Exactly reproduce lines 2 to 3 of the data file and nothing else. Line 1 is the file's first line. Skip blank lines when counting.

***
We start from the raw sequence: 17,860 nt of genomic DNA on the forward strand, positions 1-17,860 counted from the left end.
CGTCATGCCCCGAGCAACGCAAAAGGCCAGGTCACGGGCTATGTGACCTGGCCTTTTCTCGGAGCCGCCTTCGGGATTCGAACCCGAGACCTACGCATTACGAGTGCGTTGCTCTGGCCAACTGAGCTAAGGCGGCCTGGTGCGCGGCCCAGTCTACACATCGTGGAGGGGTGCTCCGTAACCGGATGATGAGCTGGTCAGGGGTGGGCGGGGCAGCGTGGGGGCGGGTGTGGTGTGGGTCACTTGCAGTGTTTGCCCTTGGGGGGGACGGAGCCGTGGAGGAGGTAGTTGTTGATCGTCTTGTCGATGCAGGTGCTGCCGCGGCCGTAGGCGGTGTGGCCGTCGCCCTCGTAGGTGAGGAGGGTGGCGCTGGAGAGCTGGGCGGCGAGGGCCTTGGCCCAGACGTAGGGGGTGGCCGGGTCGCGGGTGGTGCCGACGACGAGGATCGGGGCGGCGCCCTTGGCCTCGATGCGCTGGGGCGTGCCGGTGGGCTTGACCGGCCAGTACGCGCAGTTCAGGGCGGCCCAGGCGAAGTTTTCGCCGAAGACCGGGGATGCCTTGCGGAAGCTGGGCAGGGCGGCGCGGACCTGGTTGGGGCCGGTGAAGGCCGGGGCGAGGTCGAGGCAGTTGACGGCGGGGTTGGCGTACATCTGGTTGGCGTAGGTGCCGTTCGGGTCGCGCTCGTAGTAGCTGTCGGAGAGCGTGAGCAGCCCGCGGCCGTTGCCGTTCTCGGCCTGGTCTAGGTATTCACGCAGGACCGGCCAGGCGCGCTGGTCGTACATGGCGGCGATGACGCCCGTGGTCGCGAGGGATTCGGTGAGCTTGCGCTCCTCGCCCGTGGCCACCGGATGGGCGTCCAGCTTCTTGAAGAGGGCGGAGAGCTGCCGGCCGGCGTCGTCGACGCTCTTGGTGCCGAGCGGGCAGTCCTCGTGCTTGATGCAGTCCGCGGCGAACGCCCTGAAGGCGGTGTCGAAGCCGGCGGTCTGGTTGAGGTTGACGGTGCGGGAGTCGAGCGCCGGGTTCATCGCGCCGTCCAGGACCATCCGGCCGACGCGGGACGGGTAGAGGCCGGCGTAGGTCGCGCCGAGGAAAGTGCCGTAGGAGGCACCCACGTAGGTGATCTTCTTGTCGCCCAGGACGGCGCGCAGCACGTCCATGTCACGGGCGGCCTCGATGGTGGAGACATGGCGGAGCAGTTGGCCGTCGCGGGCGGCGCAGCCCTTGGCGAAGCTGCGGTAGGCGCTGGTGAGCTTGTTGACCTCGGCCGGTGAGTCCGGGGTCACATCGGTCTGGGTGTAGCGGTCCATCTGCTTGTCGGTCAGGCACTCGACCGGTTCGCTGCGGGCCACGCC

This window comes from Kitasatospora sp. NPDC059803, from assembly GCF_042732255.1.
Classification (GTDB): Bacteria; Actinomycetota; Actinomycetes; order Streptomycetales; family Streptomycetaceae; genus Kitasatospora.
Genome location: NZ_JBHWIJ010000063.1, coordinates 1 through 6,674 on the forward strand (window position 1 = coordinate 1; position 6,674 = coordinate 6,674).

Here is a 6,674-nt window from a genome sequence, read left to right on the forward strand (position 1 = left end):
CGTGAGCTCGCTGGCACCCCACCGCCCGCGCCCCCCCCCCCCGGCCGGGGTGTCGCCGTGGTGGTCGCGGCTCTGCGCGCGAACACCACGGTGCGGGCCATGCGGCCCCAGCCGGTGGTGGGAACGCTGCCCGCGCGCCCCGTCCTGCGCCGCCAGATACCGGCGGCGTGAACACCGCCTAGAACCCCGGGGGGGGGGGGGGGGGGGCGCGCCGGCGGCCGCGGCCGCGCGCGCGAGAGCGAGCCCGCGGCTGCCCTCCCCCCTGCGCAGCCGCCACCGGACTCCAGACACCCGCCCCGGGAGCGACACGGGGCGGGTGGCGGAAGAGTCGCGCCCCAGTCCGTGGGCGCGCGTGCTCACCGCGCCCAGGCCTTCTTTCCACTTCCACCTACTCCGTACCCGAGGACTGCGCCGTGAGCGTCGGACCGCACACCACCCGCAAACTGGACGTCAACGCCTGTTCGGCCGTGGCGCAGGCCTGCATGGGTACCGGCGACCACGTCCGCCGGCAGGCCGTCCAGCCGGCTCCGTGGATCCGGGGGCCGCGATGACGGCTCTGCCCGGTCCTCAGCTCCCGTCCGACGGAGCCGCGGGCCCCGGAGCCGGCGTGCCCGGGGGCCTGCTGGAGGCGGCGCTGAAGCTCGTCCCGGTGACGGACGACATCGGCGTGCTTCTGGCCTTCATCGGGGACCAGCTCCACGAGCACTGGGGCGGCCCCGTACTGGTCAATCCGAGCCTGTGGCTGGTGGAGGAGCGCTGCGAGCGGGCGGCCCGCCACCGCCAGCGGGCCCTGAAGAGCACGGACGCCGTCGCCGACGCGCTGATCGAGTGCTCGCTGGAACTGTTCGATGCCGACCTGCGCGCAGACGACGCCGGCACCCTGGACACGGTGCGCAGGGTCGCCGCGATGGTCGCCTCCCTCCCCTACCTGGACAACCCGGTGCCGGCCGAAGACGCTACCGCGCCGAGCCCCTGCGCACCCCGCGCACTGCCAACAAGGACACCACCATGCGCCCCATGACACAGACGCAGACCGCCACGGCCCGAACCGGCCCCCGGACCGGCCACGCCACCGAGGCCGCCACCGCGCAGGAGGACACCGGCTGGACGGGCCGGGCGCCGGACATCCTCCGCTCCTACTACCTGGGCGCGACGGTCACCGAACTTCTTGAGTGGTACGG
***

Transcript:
CGTCATGCCCCGAGCAACGCAAAAGGCCAGGTCACGGGCTATGTGACCTGGCCTTTTCTCGGAGCCGCCTTCGGGATTCGAACCCGAGACCTACGCATTACGAGTGCGTTGCTCTGGCCAACTGAGCTAAGGCGGCCTGGTGCGCGGCCCAGTCTACACATCGTGGAGGGGTGCTCCGTAACCGGATGATGAGCTGGTCAGGGGTGGGCGGGGCAGCGTGGGGGCGGGTGTGGTGTGGGTCACTTGCAGTGTTTGCCCTTGGGGGGGACGGAGCCGTGGAGGAGGTAGTTGTTGATCGTCTTGTCGATGCAGGTGCTGCCGCGGCCGTAGGCGGTGTGGCCGTCGCCCTCGTAGGTGAGGAGGGTGGCGCTGGAGAGCTGGGCGGCGAGGGCCTTGGCCCAGACGTAGGGGGTGGCCGGGTCGCGGGTGGTGCCGACGACGAGGATCGGGGCGGCGCCCTTGGCCTCGATGCGCTGGGGCGTGCCGGTGGGCTTGACCGGCCAGTACGCGCAGTTCAGGGCGGCCCAGGCGAAGTTTTCGCCGAAGACCGGGGATGCCTTGCGGAAGCTGGGCAGGGCGGCGCGGACCTGGTTGGGGCCGGTGAAGGCCGGGGCGAGGTCGAGGCAGTTGACGGCGGGGTTGGCGTACATCTGGTTGGCGTAGGTGCCGTTCGGGTCGCGCTCGTAGTAGCTGTCGGAGAGCGTGAGCAGCCCGCGGCCGTTGCCGTTCTCGGCCTGGTCTAGGTATTCACGCAGGACCGGCCAGGCGCGCTGGTCGTACATGGCGGCGATGACGCCCGTGGTCGCGAGGGATTCGGTGAGCTTGCGCTCCTCGCCCGTGGCCACCGGATGGGCGTCCAGCTTCTTGAAGAGGGCGGAGAGCTGCCGGCCGGCGTCGTCGACGCTCTTGGTGCCGAGCGGGCAGTCCTCGTGCTTGATGCAGTCCGCGGCGAACGCCCTGAAGGCGGTGTCGAAGCCGGCGGTCTGGTTGAGGTTGACGGTGCGGGAGTCGAGCGCCGGGTTCATCGCGCCGTCCAGGACCATCCGGCCGACGCGGGACGGGTAGAGGCCGGCGTAGGTCGCGCCGAGGAAAGTGCCGTAGGAGGCACCCACGTAGGTGATCTTCTTGTCGCCCAGGACGGCGCGCAGCACGTCCATGTCACGGGCGGCCTCGATGGTGGAGACATGGCGGAGCAGTTGGCCGTCGCGGGCGGCGCAGCCCTTGGCGAAGCTGCGGTAGGCGCTGGTGAGCTTGTTGACCTCGGCCGGTGAGTCCGGGGTCACATCGGTCTGGGTGTAGCGGTCCATCTGCTTGTCGGTCAGGCACTCGACCGGTTCGCTGCGGGCCACGCC

This window comes from Kitasatospora sp. NPDC059803, from assembly GCF_042732255.1.